There are many times in a class in which you may want to have students create a video. IMovie is a useful tool for this. It allows students to pull in videos, sound, and photos from the internet (as long as they have a way to download the video) along with videos taken on the iPad or computer. Videos can be cut and shortened to wanted lengths, and audio can be adjusted, deleted, or added. Finished videos can be exported by email or to youtube in order to share them. They can also be saved in the iMovie theater.
When working on a video, a student can drag around different pieces of a video to different places in the finished ‘movie.’ Clips taken on the iPad or downloaded can be cropped and shortened. Audio can be detached and removed, which can be very useful. For example, if you want to hear music instead of someone’s voice, you can take out the voice and add in the music. A student can also add text over a video, whether it is for a title or a label in the corner of the video. Video clips can also be sped up and slowed down as needed.
If students need to compile interviews, or make a reenactment to a project, iMovie is the perfect tool. Using iPads with iMovie, you could have a class project for students to make videos in small groups in order to reinforce taught topics.
This tutorial is on the web-based quiz software called Kahoot. It makes it easy to gather data from a class in the form of surveys, discussions, or quizzes. Each student must have an iPad, iPhone, computer, or some other internet-capable device to take the quiz. Here is the tutorial:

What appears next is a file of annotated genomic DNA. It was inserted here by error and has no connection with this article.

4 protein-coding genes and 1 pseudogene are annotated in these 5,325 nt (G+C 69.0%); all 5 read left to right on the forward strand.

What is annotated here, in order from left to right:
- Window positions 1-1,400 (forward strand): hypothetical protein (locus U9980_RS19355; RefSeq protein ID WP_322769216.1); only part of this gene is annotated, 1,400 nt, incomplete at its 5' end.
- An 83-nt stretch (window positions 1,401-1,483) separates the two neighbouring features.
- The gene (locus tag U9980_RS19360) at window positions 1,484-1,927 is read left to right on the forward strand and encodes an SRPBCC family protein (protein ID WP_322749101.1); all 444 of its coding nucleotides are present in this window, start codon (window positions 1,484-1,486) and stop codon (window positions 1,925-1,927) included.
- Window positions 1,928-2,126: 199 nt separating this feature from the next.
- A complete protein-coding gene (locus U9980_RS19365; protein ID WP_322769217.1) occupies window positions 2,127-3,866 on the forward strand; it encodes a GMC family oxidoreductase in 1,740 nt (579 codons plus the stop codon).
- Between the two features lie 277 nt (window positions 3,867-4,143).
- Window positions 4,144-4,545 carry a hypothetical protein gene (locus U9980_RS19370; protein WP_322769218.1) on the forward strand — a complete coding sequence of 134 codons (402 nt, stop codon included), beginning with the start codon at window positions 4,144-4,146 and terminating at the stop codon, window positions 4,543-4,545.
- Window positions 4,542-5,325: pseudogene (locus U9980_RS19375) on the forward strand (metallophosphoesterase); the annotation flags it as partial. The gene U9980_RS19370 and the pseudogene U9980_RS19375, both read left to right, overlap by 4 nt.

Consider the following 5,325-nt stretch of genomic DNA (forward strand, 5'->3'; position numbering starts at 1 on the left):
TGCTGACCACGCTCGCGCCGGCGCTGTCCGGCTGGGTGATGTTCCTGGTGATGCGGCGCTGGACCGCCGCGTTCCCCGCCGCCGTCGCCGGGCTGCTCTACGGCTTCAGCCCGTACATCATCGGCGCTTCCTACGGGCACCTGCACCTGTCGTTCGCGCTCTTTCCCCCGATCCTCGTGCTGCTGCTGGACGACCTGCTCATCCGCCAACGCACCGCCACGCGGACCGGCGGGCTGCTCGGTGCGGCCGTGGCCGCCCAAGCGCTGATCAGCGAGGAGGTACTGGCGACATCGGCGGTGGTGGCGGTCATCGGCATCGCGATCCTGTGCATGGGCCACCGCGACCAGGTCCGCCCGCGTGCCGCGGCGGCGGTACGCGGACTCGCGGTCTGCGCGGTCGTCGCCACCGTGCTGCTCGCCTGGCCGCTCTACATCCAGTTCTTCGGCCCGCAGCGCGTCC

Versal is an app on the Chrome App Store that allows a teacher to create an interactive course easily accessible by students.
Versal has an easy to use sidebar as seen above. Using this, a teacher can create individual courses and sections within those courses. It is easy to add text as well. A lesson can be written plainly or it can be made interactive. There are ‘gadgets’ used to add any amount of things to a lesson.
By simple click and drag, a timeline can be added, a map can be added, or you can add a quiz.
Things such as quizzes are easily customizable from a small menu on the left. A single button adds a question or another choice of an answer, and you can type anything you need into the questions or answers. Other gadgets are interactive for the learner and just as easy to use. Along with built in gadgets, more gadgets can be added using the ‘gadget market’ button on the top of the page.